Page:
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 Passed by Technical Reproduction Branch 18 Dec 1942. No Admiralty Objection to publication, signed, Captain R.N. Wivenhoe. [from back of photograph]

Wooden shipbuilding at Wivenhoe, in 1942, with 105ft motor minesweepers building in the shipyard, where the shipwright's trade had flourished since at least 1654: in that year the 262-ton, 28-gun 'Ship of War' FAGANS was built there, probably on ...
Cat1 Places-->Wivenhoe-->Shipyards Cat2 War-->World War 2

Passed by Technical Reproduction Branch 18 Dec 1942. No Admiralty Objection to publication, signed, Captain R.N. Wivenhoe. [from back of photograph]
Wooden shipbuilding at Wivenhoe, in 1942, with 105ft motor minesweepers building in the shipyard, where the shipwright's trade had flourished since at least 1654: in that year the 262-ton, 28-gun 'Ship of War' FAGANS was built there, probably on the site of this shipyard, which passed through many owners and periods of activity and inactivity over the centuries. During the 19th century Philip Sainty, the smuggling shipbuilder, Thomas and then John Harvey, successively made it famous for fast yachts, warships and commercial craft. Forrestts and their successors brought steel shipbuilding to the Colne on the site after the 1880s, but the yard declined during the 1920s and lay derelict during the 1930s. Then, in 1940, Wivenhoe Shipyard Ltd reopened the yard to build wooden warships of many types: minesweepers, naval auxiliary craft, motor fishing vessels, netlayers and even three wooden 'submarines'; effective replicas to be moored in naval harbours to draw attack or confuse enemy reconnaissance aircraft and spies. Many steel ships were also dry docked for repair.

These 105ft 'Mickey Mouses' were hard-worked little ships of the narrow seas and were built of readily available timbers, with English oak centreline, frames and beams and larch and Columbian pine planking. Once again the water side echoed to the thud of mauls and click of caulking mallets, If one discounted the electric circular saws and hand drills, these shipwrights were building as their forefathers had for centuries.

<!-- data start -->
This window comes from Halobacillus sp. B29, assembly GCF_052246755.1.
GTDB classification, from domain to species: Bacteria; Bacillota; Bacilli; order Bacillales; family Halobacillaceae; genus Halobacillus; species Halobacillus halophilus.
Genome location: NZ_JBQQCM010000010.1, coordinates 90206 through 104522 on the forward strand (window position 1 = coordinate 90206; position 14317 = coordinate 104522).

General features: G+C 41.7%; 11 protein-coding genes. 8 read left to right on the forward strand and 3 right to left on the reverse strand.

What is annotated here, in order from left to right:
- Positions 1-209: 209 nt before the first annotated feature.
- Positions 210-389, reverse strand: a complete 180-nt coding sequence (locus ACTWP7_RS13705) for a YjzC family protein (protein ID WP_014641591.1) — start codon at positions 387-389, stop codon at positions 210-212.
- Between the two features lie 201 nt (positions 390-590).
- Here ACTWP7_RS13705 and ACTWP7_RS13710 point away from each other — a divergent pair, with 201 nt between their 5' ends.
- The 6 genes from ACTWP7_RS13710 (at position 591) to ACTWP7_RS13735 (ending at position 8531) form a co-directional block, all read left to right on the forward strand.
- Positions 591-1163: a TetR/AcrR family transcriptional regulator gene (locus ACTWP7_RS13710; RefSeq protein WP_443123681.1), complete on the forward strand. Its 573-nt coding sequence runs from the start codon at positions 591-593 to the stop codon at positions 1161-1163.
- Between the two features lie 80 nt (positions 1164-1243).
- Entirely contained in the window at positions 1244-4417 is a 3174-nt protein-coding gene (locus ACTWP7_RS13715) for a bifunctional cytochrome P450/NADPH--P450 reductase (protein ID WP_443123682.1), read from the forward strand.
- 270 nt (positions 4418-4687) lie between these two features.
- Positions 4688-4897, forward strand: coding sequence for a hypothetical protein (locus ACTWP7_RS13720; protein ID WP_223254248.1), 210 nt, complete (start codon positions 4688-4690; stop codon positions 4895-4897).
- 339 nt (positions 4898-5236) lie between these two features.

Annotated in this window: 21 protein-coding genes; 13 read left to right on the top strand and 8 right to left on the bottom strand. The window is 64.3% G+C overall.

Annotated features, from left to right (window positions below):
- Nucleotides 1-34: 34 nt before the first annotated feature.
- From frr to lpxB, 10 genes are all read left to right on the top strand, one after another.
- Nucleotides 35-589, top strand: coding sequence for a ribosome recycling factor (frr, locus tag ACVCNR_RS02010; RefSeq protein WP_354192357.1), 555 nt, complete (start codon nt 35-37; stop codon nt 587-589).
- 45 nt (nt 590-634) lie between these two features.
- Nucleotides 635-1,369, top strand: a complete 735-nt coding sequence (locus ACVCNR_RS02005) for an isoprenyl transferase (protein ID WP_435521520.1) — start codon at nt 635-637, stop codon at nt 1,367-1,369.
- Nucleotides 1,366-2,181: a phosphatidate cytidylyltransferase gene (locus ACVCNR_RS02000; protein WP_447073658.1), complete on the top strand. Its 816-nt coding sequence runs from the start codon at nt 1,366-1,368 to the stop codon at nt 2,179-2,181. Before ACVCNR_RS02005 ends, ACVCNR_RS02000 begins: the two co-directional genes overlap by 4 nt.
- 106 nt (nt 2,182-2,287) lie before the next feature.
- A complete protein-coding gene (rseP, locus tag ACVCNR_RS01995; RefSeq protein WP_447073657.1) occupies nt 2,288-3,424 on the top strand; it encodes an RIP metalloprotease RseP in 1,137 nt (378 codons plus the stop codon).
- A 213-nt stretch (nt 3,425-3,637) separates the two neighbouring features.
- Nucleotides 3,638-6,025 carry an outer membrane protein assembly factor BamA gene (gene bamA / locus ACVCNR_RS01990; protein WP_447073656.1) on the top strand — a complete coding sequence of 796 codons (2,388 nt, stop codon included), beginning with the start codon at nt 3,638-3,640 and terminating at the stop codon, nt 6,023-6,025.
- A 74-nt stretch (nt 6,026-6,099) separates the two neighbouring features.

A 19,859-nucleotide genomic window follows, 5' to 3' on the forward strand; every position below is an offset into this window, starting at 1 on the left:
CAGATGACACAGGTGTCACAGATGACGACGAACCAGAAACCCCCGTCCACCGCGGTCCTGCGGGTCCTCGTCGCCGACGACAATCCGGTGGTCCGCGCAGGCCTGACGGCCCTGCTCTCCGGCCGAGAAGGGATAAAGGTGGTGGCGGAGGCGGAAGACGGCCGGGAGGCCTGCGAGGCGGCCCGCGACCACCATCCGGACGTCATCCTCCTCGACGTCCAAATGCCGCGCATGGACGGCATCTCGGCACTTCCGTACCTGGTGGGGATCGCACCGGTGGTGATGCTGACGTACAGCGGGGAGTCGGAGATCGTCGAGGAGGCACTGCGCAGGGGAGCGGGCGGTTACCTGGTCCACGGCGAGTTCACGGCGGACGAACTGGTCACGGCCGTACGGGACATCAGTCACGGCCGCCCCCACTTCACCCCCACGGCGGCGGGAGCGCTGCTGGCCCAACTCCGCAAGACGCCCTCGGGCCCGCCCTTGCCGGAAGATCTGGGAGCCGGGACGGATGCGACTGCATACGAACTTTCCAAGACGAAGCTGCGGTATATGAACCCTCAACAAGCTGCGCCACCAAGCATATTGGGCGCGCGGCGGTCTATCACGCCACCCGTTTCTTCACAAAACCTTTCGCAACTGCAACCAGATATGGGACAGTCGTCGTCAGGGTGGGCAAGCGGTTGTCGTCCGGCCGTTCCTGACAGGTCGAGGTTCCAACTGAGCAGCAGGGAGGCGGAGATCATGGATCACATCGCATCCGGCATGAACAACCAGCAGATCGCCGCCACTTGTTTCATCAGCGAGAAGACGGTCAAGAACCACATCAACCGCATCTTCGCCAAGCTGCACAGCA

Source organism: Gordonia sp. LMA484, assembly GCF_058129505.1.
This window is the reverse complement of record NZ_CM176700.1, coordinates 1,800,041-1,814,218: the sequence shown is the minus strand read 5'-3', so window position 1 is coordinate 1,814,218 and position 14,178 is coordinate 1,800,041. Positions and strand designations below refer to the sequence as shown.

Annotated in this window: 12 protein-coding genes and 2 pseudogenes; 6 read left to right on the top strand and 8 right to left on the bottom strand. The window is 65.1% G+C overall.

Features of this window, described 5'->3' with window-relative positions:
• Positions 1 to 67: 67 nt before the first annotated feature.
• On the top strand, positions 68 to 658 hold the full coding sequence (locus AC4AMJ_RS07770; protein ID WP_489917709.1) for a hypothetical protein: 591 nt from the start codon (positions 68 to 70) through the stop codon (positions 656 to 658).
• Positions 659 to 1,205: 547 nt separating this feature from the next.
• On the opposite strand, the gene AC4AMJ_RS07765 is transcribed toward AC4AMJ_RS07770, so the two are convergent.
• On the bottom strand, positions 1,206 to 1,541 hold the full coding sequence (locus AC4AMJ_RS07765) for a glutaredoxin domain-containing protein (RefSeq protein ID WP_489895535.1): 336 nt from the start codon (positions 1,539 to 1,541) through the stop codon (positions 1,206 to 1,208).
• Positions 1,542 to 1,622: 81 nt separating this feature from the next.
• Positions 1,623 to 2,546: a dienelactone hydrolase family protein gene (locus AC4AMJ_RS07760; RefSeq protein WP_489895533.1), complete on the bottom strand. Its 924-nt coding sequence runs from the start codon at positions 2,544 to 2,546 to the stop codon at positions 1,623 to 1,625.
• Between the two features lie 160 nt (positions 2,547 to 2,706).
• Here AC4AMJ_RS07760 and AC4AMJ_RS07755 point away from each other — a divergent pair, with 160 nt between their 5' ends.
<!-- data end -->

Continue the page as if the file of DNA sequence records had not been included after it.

Here planking has started down from the sheer and binding strakes and up from the garboard. The curving strakes will meet at the bilge with the 'shutting-in' strake or 'shutter'. Then the seams of the hull will be caulked and paid below waterline, stopped above, as is being done to the ship on the right. The inner planking or ceiling will be fitted and then the deck beams and planking, while other shipwrights and joiners construct the wooden deck house and wheelhouse, masts, spars and all the myriad completion items, so she can be launched and receive her engines, gear and equipment. Yard equipment was minimal. When prepared, frames were hoisted in place with a simple tackle on a derrick. Crude staging posts and spalls support shipwrights dubbing the faces of the frames finally fair with adzes before fitting the next plank. Others in the foreground plane up a plank and more planks lie nearby, ready to be shaped.

The author worked on these and similar ships in the early years of his apprenticeship, which afforded a unique opportunity to experience something of the last of wooden shipbuilding, which is very different work from the building of wooden yachts and boats still fairly common.

In 1962 the yard completed its last ship, a 150t wooden coastal minesweeper. A few years later the site was sold for conversion into a timber wharf, and the shipbuilding tradition of four centuries was lost.
Plate.43 in SWW.
Used in The Sailor's Coast Page 73.
Date: 18 Dec 1942      


Photo: John Leather Collection - Douglas Went
Image ID BOXB5_014_001
Category 1 Places-->Wivenhoe-->Shipyards
Category 2 War-->World War 2


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This image is part of the Mersea Museum Collection.